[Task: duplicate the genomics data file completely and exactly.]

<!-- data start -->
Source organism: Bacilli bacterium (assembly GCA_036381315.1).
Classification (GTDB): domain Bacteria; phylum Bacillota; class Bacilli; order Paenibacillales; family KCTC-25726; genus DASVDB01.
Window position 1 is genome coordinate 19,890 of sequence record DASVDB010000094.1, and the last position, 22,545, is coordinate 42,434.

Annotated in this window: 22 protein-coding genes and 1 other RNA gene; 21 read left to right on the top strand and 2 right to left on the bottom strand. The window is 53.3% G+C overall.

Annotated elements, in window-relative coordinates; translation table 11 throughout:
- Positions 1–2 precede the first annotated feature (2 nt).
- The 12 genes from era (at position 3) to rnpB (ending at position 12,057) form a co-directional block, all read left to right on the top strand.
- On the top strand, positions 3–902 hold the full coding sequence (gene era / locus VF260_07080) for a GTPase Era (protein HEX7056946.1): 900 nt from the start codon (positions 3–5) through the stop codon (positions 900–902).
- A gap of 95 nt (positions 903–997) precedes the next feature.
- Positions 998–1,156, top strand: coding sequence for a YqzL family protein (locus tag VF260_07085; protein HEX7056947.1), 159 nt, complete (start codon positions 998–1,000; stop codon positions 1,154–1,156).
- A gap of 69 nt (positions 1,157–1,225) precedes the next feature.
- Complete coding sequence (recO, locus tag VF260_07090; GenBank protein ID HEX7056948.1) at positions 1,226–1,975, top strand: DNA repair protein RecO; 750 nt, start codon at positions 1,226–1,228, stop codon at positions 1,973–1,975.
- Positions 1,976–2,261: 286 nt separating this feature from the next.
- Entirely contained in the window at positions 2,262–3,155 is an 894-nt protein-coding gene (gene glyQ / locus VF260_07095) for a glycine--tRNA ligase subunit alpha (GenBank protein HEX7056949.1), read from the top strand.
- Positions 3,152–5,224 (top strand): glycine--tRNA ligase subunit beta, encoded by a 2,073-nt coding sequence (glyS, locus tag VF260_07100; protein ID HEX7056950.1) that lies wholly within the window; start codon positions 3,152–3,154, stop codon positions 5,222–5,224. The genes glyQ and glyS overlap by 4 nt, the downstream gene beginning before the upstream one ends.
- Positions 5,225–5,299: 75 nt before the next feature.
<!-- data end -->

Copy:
Source organism: Bacilli bacterium (assembly GCA_036381315.1).
Classification (GTDB): domain Bacteria; phylum Bacillota; class Bacilli; order Paenibacillales; family KCTC-25726; genus DASVDB01.
Window position 1 is genome coordinate 19,890 of sequence record DASVDB010000094.1, and the last position, 22,545, is coordinate 42,434.

Annotated in this window: 22 protein-coding genes and 1 other RNA gene; 21 read left to right on the top strand and 2 right to left on the bottom strand. The window is 53.3% G+C overall.

Annotated elements, in window-relative coordinates; translation table 11 throughout:
- Positions 1–2 precede the first annotated feature (2 nt).
- The 12 genes from era (at position 3) to rnpB (ending at position 12,057) form a co-directional block, all read left to right on the top strand.
- On the top strand, positions 3–902 hold the full coding sequence (gene era / locus VF260_07080) for a GTPase Era (protein HEX7056946.1): 900 nt from the start codon (positions 3–5) through the stop codon (positions 900–902).
- A gap of 95 nt (positions 903–997) precedes the next feature.
- Positions 998–1,156, top strand: coding sequence for a YqzL family protein (locus tag VF260_07085; protein HEX7056947.1), 159 nt, complete (start codon positions 998–1,000; stop codon positions 1,154–1,156).
- A gap of 69 nt (positions 1,157–1,225) precedes the next feature.
- Complete coding sequence (recO, locus tag VF260_07090; GenBank protein ID HEX7056948.1) at positions 1,226–1,975, top strand: DNA repair protein RecO; 750 nt, start codon at positions 1,226–1,228, stop codon at positions 1,973–1,975.
- Positions 1,976–2,261: 286 nt separating this feature from the next.
- Entirely contained in the window at positions 2,262–3,155 is an 894-nt protein-coding gene (gene glyQ / locus VF260_07095) for a glycine--tRNA ligase subunit alpha (GenBank protein HEX7056949.1), read from the top strand.
- Positions 3,152–5,224 (top strand): glycine--tRNA ligase subunit beta, encoded by a 2,073-nt coding sequence (glyS, locus tag VF260_07100; protein ID HEX7056950.1) that lies wholly within the window; start codon positions 3,152–3,154, stop codon positions 5,222–5,224. The genes glyQ and glyS overlap by 4 nt, the downstream gene beginning before the upstream one ends.
- Positions 5,225–5,299: 75 nt before the next feature.